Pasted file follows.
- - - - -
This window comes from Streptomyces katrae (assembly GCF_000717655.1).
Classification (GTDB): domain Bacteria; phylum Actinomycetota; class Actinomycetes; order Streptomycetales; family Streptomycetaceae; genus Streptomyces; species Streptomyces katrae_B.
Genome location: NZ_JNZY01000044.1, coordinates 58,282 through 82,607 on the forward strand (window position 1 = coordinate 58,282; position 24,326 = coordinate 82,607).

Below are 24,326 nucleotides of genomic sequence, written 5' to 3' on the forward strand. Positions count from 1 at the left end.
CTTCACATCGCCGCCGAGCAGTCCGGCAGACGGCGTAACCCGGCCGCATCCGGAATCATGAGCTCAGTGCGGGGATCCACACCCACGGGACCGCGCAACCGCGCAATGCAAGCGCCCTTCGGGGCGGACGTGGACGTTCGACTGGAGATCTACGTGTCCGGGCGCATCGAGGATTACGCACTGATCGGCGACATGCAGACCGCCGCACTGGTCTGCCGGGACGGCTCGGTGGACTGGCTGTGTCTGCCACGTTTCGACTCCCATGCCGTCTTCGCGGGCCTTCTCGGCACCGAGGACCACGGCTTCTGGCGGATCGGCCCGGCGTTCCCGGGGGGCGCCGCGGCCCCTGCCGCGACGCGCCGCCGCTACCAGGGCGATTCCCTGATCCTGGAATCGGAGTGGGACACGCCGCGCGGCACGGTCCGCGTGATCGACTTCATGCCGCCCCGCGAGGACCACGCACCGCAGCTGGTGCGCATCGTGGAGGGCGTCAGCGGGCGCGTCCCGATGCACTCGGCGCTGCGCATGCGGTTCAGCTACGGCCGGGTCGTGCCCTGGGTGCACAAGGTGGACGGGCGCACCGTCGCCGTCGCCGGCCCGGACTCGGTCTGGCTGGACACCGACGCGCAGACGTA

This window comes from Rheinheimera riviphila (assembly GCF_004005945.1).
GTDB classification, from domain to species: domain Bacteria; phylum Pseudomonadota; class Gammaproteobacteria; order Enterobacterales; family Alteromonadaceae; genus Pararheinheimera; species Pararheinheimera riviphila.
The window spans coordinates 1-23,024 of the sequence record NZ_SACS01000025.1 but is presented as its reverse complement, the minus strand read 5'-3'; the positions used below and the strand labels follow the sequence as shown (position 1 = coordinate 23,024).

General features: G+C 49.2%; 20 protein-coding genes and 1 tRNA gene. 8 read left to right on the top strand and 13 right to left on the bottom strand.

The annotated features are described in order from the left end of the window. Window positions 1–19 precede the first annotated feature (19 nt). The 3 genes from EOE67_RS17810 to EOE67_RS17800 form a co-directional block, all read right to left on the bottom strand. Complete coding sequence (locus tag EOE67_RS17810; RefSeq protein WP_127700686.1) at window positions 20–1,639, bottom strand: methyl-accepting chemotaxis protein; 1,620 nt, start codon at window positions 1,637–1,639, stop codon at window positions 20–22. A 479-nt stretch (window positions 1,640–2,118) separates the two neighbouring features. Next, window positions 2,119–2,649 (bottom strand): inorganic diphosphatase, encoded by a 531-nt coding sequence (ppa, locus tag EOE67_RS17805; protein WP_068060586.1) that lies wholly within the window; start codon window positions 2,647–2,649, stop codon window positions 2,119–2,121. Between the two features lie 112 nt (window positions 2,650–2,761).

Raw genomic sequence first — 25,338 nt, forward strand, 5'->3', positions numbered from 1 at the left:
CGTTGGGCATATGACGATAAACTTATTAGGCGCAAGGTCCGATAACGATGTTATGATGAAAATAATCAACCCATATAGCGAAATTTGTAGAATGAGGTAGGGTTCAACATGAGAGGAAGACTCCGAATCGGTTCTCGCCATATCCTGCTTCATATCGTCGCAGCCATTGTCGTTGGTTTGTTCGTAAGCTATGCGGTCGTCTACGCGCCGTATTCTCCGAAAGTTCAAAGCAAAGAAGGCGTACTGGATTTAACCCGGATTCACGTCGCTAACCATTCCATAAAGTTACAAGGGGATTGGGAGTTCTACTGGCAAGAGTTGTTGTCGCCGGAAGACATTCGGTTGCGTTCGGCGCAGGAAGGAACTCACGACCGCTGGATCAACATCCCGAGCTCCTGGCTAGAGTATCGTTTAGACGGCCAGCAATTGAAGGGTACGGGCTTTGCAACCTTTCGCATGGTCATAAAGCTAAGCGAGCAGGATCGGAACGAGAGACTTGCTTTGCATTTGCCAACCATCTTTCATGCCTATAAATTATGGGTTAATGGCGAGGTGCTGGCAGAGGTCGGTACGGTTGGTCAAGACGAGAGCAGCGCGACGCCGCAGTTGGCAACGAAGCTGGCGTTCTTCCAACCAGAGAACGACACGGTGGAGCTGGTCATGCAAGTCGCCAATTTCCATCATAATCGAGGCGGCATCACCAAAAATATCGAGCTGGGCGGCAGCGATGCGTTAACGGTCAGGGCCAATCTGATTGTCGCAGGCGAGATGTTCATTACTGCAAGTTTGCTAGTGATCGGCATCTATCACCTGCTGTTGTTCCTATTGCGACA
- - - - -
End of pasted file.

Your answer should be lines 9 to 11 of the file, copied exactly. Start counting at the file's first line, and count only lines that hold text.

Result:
General features: G+C 49.2%; 20 protein-coding genes and 1 tRNA gene. 8 read left to right on the top strand and 13 right to left on the bottom strand.

The annotated features are described in order from the left end of the window. Window positions 1–19 precede the first annotated feature (19 nt). The 3 genes from EOE67_RS17810 to EOE67_RS17800 form a co-directional block, all read right to left on the bottom strand. Complete coding sequence (locus tag EOE67_RS17810; RefSeq protein WP_127700686.1) at window positions 20–1,639, bottom strand: methyl-accepting chemotaxis protein; 1,620 nt, start codon at window positions 1,637–1,639, stop codon at window positions 20–22. A 479-nt stretch (window positions 1,640–2,118) separates the two neighbouring features. Next, window positions 2,119–2,649 (bottom strand): inorganic diphosphatase, encoded by a 531-nt coding sequence (ppa, locus tag EOE67_RS17805; protein WP_068060586.1) that lies wholly within the window; start codon window positions 2,647–2,649, stop codon window positions 2,119–2,121. Between the two features lie 112 nt (window positions 2,650–2,761).

Raw genomic sequence first — 25,338 nt, forward strand, 5'->3', positions numbered from 1 at the left: